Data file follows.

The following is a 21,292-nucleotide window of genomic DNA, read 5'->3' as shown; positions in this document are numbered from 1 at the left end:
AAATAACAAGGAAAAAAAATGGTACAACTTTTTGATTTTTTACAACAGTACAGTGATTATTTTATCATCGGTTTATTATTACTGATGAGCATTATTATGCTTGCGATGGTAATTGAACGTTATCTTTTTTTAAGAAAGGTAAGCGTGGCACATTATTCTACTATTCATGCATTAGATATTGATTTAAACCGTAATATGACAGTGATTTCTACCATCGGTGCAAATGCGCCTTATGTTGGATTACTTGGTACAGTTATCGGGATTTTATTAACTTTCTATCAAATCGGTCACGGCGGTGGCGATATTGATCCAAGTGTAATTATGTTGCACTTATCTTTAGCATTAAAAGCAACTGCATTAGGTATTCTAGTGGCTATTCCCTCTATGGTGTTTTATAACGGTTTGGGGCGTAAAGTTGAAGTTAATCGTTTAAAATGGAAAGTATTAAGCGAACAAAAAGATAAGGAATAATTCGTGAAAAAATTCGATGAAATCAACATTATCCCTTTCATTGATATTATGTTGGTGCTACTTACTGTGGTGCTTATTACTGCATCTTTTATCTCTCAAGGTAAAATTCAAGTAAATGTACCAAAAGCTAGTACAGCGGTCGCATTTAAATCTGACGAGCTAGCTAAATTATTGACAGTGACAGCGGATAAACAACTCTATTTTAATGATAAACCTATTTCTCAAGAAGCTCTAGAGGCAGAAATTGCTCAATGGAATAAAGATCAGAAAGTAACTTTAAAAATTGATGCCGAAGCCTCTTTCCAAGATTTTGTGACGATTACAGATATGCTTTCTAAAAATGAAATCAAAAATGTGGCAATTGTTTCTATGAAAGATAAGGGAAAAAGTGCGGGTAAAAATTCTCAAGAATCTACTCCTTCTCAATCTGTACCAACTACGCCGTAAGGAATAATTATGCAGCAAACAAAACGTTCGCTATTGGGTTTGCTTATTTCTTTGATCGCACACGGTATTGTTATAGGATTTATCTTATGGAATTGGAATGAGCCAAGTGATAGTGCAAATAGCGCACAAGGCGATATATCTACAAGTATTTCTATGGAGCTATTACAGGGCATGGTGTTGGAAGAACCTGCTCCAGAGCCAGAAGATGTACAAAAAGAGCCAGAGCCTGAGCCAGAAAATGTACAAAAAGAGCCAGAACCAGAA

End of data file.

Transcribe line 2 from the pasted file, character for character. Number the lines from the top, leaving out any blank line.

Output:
AAATAACAAGGAAAAAAAATGGTACAACTTTTTGATTTTTTACAACAGTACAGTGATTATTTTATCATCGGTTTATTATTACTGATGAGCATTATTATGCTTGCGATGGTAATTGAACGTTATCTTTTTTTAAGAAAGGTAAGCGTGGCACATTATTCTACTATTCATGCATTAGATATTGATTTAAACCGTAATATGACAGTGATTTCTACCATCGGTGCAAATGCGCCTTATGTTGGATTACTTGGTACAGTTATCGGGATTTTATTAACTTTCTATCAAATCGGTCACGGCGGTGGCGATATTGATCCAAGTGTAATTATGTTGCACTTATCTTTAGCATTAAAAGCAACTGCATTAGGTATTCTAGTGGCTATTCCCTCTATGGTGTTTTATAACGGTTTGGGGCGTAAAGTTGAAGTTAATCGTTTAAAATGGAAAGTATTAAGCGAACAAAAAGATAAGGAATAATTCGTGAAAAAATTCGATGAAATCAACATTATCCCTTTCATTGATATTATGTTGGTGCTACTTACTGTGGTGCTTATTACTGCATCTTTTATCTCTCAAGGTAAAATTCAAGTAAATGTACCAAAAGCTAGTACAGCGGTCGCATTTAAATCTGACGAGCTAGCTAAATTATTGACAGTGACAGCGGATAAACAACTCTATTTTAATGATAAACCTATTTCTCAAGAAGCTCTAGAGGCAGAAATTGCTCAATGGAATAAAGATCAGAAAGTAACTTTAAAAATTGATGCCGAAGCCTCTTTCCAAGATTTTGTGACGATTACAGATATGCTTTCTAAAAATGAAATCAAAAATGTGGCAATTGTTTCTATGAAAGATAAGGGAAAAAGTGCGGGTAAAAATTCTCAAGAATCTACTCCTTCTCAATCTGTACCAACTACGCCGTAAGGAATAATTATGCAGCAAACAAAACGTTCGCTATTGGGTTTGCTTATTTCTTTGATCGCACACGGTATTGTTATAGGATTTATCTTATGGAATTGGAATGAGCCAAGTGATAGTGCAAATAGCGCACAAGGCGATATATCTACAAGTATTTCTATGGAGCTATTACAGGGCATGGTGTTGGAAGAACCTGCTCCAGAGCCAGAAGATGTACAAAAAGAGCCAGAGCCTGAGCCAGAAAATGTACAAAAAGAGCCAGAACCAGAA